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Markets in the Name of SocialismThe Left-Wing Origins of Neoliberalism$
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Johanna Bockman

Print publication date: 2011

Print ISBN-13: 9780804775663

Published to Stanford Scholarship Online: June 2013

DOI: 10.11126/stanford/9780804775663.001.0001

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Post-1989 How Transnational Socialism Became Neoliberalism without Ceasing to Exist

Post-1989 How Transnational Socialism Became Neoliberalism without Ceasing to Exist

Chapter:
(p.189) 7 Post-1989 How Transnational Socialism Became Neoliberalism without Ceasing to Exist
Source:
Markets in the Name of Socialism
Publisher:
Stanford University Press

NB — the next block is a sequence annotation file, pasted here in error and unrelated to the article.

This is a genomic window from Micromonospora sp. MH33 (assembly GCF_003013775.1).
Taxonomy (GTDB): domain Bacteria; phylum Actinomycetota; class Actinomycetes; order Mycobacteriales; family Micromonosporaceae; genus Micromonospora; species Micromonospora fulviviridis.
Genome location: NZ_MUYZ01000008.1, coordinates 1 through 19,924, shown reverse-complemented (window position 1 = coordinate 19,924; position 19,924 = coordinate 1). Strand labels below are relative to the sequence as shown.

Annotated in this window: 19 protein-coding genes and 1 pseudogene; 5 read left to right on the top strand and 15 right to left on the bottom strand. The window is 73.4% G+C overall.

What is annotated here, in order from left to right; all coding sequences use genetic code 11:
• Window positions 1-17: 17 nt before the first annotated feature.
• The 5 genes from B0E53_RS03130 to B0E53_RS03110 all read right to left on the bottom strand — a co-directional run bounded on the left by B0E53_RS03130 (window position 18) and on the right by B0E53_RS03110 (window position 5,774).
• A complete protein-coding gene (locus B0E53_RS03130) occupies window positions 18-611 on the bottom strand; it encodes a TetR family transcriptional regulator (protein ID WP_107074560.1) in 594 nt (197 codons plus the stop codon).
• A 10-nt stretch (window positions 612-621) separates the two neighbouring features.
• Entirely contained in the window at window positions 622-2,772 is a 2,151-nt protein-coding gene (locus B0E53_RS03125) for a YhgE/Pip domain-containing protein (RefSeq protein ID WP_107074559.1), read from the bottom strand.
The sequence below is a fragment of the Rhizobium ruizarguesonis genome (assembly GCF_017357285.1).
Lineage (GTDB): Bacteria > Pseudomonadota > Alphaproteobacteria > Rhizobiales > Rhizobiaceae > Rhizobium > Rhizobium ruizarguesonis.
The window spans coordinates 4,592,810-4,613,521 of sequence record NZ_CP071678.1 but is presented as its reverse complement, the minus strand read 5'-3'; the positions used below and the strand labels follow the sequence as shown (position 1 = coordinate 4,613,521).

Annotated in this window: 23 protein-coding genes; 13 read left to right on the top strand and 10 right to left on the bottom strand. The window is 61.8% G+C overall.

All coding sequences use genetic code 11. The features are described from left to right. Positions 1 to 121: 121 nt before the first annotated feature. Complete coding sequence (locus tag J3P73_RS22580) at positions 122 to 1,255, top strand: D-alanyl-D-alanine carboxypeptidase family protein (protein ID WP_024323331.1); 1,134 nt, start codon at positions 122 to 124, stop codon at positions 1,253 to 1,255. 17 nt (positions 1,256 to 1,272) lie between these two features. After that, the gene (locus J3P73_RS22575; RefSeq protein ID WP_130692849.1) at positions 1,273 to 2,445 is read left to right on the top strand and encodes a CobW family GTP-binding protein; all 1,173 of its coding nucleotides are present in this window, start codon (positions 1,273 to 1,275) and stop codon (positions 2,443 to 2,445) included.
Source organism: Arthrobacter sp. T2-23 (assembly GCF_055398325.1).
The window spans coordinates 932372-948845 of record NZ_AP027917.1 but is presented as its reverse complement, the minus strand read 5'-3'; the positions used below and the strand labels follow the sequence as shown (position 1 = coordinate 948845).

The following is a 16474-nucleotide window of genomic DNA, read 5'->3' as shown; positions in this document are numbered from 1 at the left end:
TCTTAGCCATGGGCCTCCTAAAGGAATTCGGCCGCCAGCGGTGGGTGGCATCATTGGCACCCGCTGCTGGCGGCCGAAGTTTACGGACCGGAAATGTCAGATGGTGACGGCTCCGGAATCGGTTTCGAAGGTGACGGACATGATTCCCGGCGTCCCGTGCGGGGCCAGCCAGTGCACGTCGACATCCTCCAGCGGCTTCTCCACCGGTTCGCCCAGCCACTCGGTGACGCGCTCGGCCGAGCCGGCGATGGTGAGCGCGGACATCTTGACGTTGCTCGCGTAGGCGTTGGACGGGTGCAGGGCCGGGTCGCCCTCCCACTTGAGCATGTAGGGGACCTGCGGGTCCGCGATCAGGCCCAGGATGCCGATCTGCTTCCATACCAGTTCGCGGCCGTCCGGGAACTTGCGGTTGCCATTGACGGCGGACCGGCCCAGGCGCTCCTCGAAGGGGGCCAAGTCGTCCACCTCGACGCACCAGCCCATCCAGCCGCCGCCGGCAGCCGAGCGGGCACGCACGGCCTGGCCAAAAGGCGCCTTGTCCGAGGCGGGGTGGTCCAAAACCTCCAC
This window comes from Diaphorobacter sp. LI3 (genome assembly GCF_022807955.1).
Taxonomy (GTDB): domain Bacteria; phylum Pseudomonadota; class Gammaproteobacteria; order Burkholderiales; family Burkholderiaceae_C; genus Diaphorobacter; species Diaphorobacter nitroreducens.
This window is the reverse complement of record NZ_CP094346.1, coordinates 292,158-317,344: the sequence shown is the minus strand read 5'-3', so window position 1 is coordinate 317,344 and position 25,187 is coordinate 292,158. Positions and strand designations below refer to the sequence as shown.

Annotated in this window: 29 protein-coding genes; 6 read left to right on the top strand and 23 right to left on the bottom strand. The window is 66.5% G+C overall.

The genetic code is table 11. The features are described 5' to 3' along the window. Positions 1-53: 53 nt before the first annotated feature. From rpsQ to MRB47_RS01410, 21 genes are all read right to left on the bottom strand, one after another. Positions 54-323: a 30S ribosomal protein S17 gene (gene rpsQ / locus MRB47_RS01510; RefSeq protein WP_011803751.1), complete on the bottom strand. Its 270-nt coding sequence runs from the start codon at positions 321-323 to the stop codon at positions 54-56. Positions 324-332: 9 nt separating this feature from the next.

DOI:10.11126/stanford/9780804775663.003.0008

After 1989, the political terrain and political options worldwide for turning democratic, decentralized socialism into reality changed dramatically. Elites began to view socialism as non-viable, with neoliberalism replacing market socialism as an objective. Neoliberalism advocates not only capitalism and competitive markets, but also smaller, authoritarian states as well as hierarchical firms, management, and owners. This fourfold political and economic agenda was supported by neoliberals using neoclassical economics. This chapter examines the debates among neoclassical economists around the world after 1989, focusing on the ideas of Jeffrey Sachs and Joseph Stiglitz. It also looks at how neoclassical economics could be used to support neoliberalism, as opposed to its earlier support of socialisms, and considers the actors interested in mobilizing neoclassical economics based on this neoliberal approach.

Keywords:   neoclassical economics, neoliberalism, competitive markets, authoritarian states, Jeffrey Sachs, Joseph Stiglitz, hierarchical firms, management

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